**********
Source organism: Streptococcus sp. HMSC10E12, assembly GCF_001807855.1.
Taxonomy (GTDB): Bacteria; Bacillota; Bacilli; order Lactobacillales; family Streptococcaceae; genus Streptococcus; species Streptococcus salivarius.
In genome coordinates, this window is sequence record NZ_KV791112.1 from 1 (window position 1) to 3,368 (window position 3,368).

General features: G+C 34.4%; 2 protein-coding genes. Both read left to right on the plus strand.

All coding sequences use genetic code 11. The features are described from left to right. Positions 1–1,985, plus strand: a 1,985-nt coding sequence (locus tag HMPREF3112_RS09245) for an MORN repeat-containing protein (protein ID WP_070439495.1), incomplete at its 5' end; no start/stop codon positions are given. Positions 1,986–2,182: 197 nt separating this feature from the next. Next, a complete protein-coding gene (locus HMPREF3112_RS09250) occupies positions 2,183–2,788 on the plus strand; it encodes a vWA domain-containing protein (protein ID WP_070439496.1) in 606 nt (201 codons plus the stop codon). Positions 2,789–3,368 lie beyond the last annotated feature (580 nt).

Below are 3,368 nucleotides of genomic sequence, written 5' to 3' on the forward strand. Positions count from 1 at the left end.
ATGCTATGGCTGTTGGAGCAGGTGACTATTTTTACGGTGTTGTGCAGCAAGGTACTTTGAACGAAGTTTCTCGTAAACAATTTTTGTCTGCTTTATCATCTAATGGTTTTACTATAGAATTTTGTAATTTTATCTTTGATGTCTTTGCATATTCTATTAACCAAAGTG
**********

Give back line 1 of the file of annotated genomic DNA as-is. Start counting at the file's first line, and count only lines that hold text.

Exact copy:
Source organism: Streptococcus sp. HMSC10E12, assembly GCF_001807855.1.